I miss these little feet and sweet ankles and knees I used to nibble on.
I miss this mighty little man of God. This picture was taken one year ago today. There isn't anything I don't miss about Noah. I wish the tears that were flowing right now were soaking his head, like we used to do so many nights...
I've been too busy lately. Some of the busyness has been self inflicted and much of it is the reality of having to close on our house in less than two weeks. One thing they have tried to emphasize in grief counseling is slowing down, simplifying, and taking time for self-care and grief. I'm not doing this right. I'm too busy and I feel like I haven't been a good friend to any one of my family members or friends, and quite frankly, I do not have the emotional fortitude to be that to anyone presently. It wouldn't feel so hectic if we were moving right into our new house but we have a month of homelessness to figure out. We need to organize storage of our belongings, pack suitcases for the month of December since we'll either live in a hotel or do some house sitting, mail for the month, etc. This wouldn't feel so hectic, I am sure, if every day I weren't reliving hospital life in my head and heart, missing Noah's sweet presence, missing nurses, and quite frankly, missing being a caretaker and researcher. I guess there is a reason why the grief facilitators emphasize not taking trips or moving during the 9 week session.
We covered a lot of material on Monday. A few questions posed were:
"Where is it that you find a sense of hope?" I find hope in knowing that Noah is whole and healed and in God's presence. I find hope in God. I find hope that I was not created for here, but I am here, so while I am here, my purpose is to be used for God's glory. I find hope that one day Jesus will return for the Bride of Christ. I find hope in the God of the Universe who threw every star in place, designed every living creature, and Who knows my name because He loves me.
"What makes you want to go on?" Deep in my heart, I am ashamed that Christ's short life and gruesome death were not enough of a wake up call for me. I didn't learn in 19 years, at the time, of knowing what Jesus did for me what 7 months and 2 days with Noah taught me. What makes me go on is knowing that I am not my own. I was bought with Jesus' death on the cross. As a mom, no, as Emily and Noah's mom, I will not live this life half-hearted nor for my own pursuit. If I don't love God out loud in front of Em, I'm not worthy of being her mom. I'm not worthy of being His child...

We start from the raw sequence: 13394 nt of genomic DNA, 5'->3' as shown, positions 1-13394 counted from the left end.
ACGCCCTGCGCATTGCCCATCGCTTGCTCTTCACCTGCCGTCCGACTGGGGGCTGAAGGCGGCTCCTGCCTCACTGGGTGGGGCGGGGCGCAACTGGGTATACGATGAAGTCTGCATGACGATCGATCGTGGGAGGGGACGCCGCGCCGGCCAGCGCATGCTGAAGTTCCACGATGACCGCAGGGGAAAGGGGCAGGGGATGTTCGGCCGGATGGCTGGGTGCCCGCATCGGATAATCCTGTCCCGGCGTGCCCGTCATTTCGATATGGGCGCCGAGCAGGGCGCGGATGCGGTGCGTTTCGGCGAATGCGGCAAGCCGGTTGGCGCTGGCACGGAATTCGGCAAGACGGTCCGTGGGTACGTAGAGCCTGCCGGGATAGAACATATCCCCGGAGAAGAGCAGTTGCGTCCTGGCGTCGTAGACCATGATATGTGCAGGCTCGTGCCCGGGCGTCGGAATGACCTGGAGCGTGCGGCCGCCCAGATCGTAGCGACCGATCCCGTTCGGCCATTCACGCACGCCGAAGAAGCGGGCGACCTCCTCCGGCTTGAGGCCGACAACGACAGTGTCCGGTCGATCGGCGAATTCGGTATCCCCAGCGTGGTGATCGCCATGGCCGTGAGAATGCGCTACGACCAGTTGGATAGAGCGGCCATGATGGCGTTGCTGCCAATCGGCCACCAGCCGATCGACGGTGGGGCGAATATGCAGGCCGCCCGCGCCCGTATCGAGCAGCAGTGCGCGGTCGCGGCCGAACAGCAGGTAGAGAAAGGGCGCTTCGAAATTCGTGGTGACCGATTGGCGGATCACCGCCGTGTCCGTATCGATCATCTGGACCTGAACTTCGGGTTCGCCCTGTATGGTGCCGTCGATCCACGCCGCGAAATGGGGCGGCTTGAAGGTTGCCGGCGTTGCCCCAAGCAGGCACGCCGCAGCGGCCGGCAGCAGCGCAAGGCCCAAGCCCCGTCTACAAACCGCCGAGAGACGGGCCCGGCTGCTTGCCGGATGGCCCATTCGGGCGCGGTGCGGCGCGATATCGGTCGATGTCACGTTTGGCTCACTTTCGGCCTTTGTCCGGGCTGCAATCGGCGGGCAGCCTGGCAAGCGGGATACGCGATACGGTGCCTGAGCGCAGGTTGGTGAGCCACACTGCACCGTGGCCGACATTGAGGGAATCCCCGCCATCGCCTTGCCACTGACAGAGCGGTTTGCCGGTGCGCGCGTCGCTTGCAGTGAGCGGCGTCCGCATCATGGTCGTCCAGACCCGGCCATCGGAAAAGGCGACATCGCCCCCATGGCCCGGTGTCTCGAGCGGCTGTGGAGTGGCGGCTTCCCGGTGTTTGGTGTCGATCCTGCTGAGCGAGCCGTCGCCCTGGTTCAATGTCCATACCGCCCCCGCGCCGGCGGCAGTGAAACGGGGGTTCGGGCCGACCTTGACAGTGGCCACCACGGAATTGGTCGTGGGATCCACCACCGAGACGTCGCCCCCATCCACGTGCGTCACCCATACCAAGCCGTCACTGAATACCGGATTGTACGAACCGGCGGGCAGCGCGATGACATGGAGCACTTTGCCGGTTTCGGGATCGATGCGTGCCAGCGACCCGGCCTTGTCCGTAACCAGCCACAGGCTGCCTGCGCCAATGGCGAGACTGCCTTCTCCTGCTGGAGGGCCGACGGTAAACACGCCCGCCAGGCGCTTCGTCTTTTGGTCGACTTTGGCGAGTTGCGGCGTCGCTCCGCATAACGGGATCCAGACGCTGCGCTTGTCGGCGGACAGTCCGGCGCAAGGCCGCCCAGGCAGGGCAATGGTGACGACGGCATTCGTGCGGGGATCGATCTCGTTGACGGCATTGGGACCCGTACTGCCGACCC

"What would your child tell you to do now?" This one was difficult for me to answer because I can be quite literal...since Noah would be 17 months old, he'd be calling me 'Mama' about now. I suppose that's what I am supposed to continue doing, being his big sister's 'Mama'.
Our assignment was to make preparations for the holidays. This was a powerful time because each parent in the room had different fears or apprehensions about the upcoming dates. Many plans have been rearranged or changed altogether in order to lessen the pain. One mom will be trudging through her second holiday season without her daughter. Her husband has left her, his family no longer comes around, she made no mention of her own family, just she and her two boys, alone all day, her not motivated to cook a meal and finding no reason to celebrate. The dad in the group that has lost 3 children in the last 3+ years encouraged her that perhaps all she stopped doing the first year may be reintroduced over time. Just because she didn't do that particular tradition the first year doesn't mean she has to stop it altogether. Sitting there, I couldn't help but think of so many other people who have lost someone they love, whether a child or spouse or parent or friend or whomever. The point of our discussion and the goal of our homework over the next week and even as time continues, is to establish memories, ways to remember those we miss dearly. I am very grateful that this is our topic for the next couple of weeks because even as I think of Noah on countless occasions throughout the day, I have not made memorials, really, and it makes the last year and a half all the more distant.
One facilitator stated that this is where we as the grievers need to state our thoughts and desires plainly so there is no guessing. We need to take responsibility to mention our child's (or your loved ones) name and say that for which we are thankful. They gave us a sheet titled, "Creating Memorials", which has many suggestions as to ways to remember and help others remember. Our experience is different, as is the next guys, but we were in the hospital last year at this time. We spent the holidays and my birthday in the hospital and so, for me, not being there this year will leave an emptiness in my heart. We will likely head over to the new hospital on Thanksgiving to try to encourage other families experiencing now what we did just one year ago.
Please, understand I am not stating this for my own benefit because my life is full and my heart runs over with love and generosity everyday from family and friends. I really do hope this has become a resource of encouragement for others who are also grieving or for those of you who are standing alongside friends and family in their loss. But as the holidays quickly approach, don't let the time pass by without acknowledging the memory of the person who is no longer here. Light a candle, make a toast, lead out in prayer, giving thanks for that person, give the widower flowers...whatever you do, don't ignore the elephant in the middle of the room or it might just sit on your face.